Friday, May 10, 2013

SPY May 10 2013

SPY May 10 2013

May 10 continued the "riding the upper band" trend we have been talking about recently.

I believe in watching the market and what it has done in the past to inform me what it might do in the future. Note the previous recent instances where the SPY clung to the upper band for weeks at a time. They lasted 4-6 weeks each before breaking down into fairly perfunctory corrections. If the old patterns hold true, we should be good with the current move until early or mid-June. Each move was roughly 100 points. Since we stared the current move roughly around 1600, we could see the vicinity of 1700 before this move ends.

Needless to say, this is not normal behavior for markets or equities or anything else. Something unusual is causing this weird market behavior. Ours is not to figure out precisely what, but to adapt to it.

Naturally, the move could end tomorrow. Or, we could rocket up to 2000. Anything is possible in the market. I am giving you a fairly conservative read, based on what has happened before as informing us what might happen next - which nobody actually knows, but will seem all-too-obvious to everyone in hindsight.

Calling tops is pointless, though always fun. Until conditions change, this rally will continue. Nothing has changed, and, if anything, recent rate reductions overseas has just increased the money inflows to the US markets. Think of it as a garden hose, continually squirting money into a bathtub, which only drains at a certain rate. The hose is squirting more than sellers can handle, and until that stops or lessens, we go up.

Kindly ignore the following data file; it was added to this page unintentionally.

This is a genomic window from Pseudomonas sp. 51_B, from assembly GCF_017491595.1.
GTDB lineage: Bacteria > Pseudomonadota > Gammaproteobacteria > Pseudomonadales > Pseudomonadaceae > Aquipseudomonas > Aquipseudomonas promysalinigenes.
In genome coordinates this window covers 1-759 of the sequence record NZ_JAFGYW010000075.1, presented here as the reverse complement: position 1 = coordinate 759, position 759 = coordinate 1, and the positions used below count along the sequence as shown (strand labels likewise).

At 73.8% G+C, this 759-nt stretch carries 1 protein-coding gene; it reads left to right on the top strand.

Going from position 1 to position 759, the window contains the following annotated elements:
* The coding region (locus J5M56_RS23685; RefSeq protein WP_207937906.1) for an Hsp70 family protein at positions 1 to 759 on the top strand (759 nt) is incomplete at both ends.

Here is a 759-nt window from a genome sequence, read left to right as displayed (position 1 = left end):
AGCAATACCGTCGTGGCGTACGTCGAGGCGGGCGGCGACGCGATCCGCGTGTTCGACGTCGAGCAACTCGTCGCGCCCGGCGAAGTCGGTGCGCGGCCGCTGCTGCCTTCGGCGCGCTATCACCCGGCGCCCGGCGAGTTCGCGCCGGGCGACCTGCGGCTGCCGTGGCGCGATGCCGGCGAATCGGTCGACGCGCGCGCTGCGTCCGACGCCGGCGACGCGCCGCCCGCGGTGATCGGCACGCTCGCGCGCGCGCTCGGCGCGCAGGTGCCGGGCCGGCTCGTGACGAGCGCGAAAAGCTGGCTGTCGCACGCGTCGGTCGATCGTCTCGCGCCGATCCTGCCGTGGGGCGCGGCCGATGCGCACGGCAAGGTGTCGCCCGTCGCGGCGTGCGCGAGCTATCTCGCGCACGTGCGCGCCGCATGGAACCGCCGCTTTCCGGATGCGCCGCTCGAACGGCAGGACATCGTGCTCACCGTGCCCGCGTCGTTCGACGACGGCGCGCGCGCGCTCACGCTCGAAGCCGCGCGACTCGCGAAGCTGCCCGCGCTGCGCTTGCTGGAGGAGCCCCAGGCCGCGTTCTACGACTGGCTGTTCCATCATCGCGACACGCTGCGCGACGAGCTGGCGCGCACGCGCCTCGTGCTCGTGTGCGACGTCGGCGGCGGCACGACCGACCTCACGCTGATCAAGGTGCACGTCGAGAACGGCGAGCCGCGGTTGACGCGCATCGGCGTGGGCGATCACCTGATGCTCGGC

We also haven't seen any blow-off top or any other indication this run is anywhere near ending. You need to see advances with quick pullbacks, and regions that are not covered by renewed advances within a day or two. With these small daily gains we keep getting, or tiny pullbacks that don't even last a day, every previous gain is consolidated. That builds the foundation for further advances.

One more point: putting your hopes in QE ending as the axeman who is going to cut the head off this rally may be wishful thinking. I know that runs counter to "common sense," but we are talking market sense, not common sense. Even if Bernanke stops priming the pump, the Japanese are engaged in their own ruthless campaign to reflate their economy. The Europeans are likely to follow suit - witness their own recent rate reduction. (They have legal obstacles to that which could be overcome.) My point is, this is a global phenomenon. People overseas see the US returns and are hopping on board to avoid losing ground, That, believe it or not, may be the true driving catalyst of this market, not Bernanke. He just lit the match, now the world financial world is ablaze, for better or worse. Ben is throwing a party, and you be there or be square. Who ultimately pays the tab, well, I don't know, and nobody else does, either.

If this all sounds insanely Bullish, so be it. One must confront reality. At the very least, until QE ends, this rally has every possibility and even likelihood of continuing. Even then, it might not completely stall out.

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